Driving in Second Gear at speeds less than 25 mph


#1

Is it harmful to a car engine or transmission to stay in 2nd gear while driving on ice/snow at low speeds? If it is a matter of distance, how far is it engine/tranny safe to drive in 2nd gear - what is the appropriate speed range of second gear?


#2

It won’t hurt the transmission; as long as the engine runs smooth it won’t hurt the ?ngine either. It will use a lot more gas, though!


#3

As long as you are not reving to engine to the redline(about 5-6000rpm), this should not hurt the engine or tranny in any way. The lower gear settings are there for your safety in these conditions. Is this an automatic or manual tranny? That can determine the top speed for 2nd gear.


#4

Automatic - Corolla


#5

Why do you want to drive in second gear? Is it an automatic or manual transmission? What is the RPM at the speeds you are driving? What are the speeds you are driving?

Frankly I suspect that you may be doing something that could increase your chances of sliding on the ice.


#6

Once again, I agree with Mr. Meehan. While keeping your transmission in 2nd gear will help to keep your speed down, it also increases the amount of torque that is being delivered to the drive wheels. Thus, when you apply the gas (as you must do periodically, even when driving slowly on ice or snow), you are much more likely to reduce the traction of those drive wheels, as compared to if you just left your gear selector in the “D” position.

Years ago, I worked with a woman who insisted on driving this way on slippery surfaces, and nothing that I could do ever convinced her that she was actually increasing her odds of losing traction. Even after she had a few very close calls, she continued to drive this way. Luckily for everyone else on the road, she usually didn’t drive at all when the roads were really slippery.


#7

The best way to keep the speed down is by not stepping on the accelerator. The incresed engine braking when the transmission is forced to stay in second can cause a skid when you lift your foot off of the accelerator. If overusing the brakes causes a skid, taking your foot off of the brake is pretty intuitive for a lot of people who have ice driving experience. It is not intuitive to give the car gas to end the skid caused by too much engine braking.

When driving a manual, if lifting your foot off of the accelerator even slightly results in engine braking, you are using a gear that’s too low.


#8

Actually, I first came to the technique to avoid skidding. Long, long ago, driving in WNY in a rear wheel drive auto, I found that downshifting to slow down resulted in far less skidding to drop from cruising speed than braking did. I suspect that it was due to the drag in the rear while the weight and the unpowered front wheels tried to speed on that kept the front straight. That was decades ago. With front wheel drive, I expected skidding would be a problem downshifting on ice. What I’m interested in now is driving a Carolla automatic tranny over ice and hardpack on an Interstate over the Blue Mts in Oregon where motorist with chains and an interest in getting to their destination are driving at or below 25 mph. Slow and steady and, in white outs, able to decellerate without braking when the car ahead vanishes in the blowing snow.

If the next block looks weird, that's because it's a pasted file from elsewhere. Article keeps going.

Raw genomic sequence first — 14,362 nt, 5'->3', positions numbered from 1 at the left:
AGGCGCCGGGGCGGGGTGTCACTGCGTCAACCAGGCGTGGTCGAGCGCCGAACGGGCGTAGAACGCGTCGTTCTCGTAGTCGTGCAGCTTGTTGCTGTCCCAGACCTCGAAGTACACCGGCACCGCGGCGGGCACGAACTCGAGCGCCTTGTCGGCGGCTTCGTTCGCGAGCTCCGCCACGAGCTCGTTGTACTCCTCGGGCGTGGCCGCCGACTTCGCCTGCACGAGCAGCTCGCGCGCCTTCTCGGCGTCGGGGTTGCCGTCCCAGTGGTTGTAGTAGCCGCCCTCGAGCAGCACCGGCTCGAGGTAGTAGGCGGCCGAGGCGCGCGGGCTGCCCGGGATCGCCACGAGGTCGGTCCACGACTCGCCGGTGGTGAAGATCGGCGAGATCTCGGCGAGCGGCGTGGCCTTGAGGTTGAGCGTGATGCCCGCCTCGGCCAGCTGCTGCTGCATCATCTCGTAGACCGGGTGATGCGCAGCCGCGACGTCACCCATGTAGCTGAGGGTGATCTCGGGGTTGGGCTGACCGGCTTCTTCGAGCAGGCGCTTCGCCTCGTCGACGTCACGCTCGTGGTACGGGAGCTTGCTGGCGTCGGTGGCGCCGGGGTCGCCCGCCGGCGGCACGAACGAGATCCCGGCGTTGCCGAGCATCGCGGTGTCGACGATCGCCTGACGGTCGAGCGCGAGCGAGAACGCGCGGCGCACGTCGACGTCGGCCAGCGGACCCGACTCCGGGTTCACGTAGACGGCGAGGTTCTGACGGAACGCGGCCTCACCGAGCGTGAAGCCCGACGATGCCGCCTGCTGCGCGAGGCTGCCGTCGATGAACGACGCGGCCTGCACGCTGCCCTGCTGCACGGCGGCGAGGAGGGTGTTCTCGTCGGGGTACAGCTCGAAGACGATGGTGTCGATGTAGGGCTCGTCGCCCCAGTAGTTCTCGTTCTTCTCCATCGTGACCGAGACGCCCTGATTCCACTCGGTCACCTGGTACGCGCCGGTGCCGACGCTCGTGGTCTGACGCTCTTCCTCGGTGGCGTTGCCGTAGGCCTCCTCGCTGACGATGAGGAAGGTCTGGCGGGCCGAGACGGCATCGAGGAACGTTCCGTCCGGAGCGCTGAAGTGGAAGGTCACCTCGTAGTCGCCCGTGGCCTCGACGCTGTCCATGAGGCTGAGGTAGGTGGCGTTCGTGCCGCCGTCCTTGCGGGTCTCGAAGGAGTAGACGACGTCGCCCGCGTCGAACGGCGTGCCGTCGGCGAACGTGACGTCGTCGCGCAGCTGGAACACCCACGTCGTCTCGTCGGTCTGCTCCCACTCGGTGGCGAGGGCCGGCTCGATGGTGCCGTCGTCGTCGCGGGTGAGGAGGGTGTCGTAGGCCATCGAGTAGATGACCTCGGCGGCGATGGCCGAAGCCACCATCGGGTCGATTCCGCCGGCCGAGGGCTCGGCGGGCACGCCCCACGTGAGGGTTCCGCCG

#9

When driving a manual, if lifting your foot off of the accelerator even slightly results in engine braking, you are using a gear that’s too low.

???


#10

Back in the day automatic transmissions if put in second would stay in second even at a stop, and would start in second from a stop. This technique was used to limit the torque to the drive wheels from a stop, making it easer to control wheel spin.

I think that is no longer the case, and is probably best to just leave it in drive.


#11

While I do believe that it is best to leave the car in Drive, there are several makes that still have the feature that you mention (starting out in 2nd gear), namely Subaru and Honda. Well, at least I know that Honda had this feature on my '92 Accord. My '86 Taurus also had this feature.

Even though I have AWD and traction control and I use winter tires, if I am on a really slick bit of ice, I will start out in 2nd gear, and then I will shift to “D” as soon as I can. This gives you the best of both worlds–reduced wheel-spin when starting up from a dead stop and the advantage of being in a higher gear once moving in order to increase traction at higher speeds.


#12

Since it’s on ice/snow, it shouldn’t hurt the engine mounts, but if you don’t slow down before turning, you could have control problems if you let off the gas while turning. I have never felt the need to use only second gear on ice or snow.


#13
I remember the old "S" setting on an automatic, and I agree about that, but B.L.E. specified a manual transmission and refered to engine braking.  That could cause you to loose control.

#14

With an automatic this should not be a problem. You can drive your car forever at 25MPH in second gear. I won’t hurt the car or transmission. I assume you understand the situation in regard to control and skidding. I think you will be fine. Practice in an empty parking lot to make sure you know what the car will do.


#15

“Back in the day automatic transmissions if put in second would stay in second even at a stop, and would start in second from a stop. This technique was used to limit the torque to the drive wheels from a stop, making it easer to control wheel spin.”

I learned to drive on a 1960 Corvair with auto. As I recall it had all of two speeds and you sure did not need to worry about wheel spin. I doubt if you could do it on ice. All my cars have had manuals.


#16

Fords will start in 2 if the selector is at 2.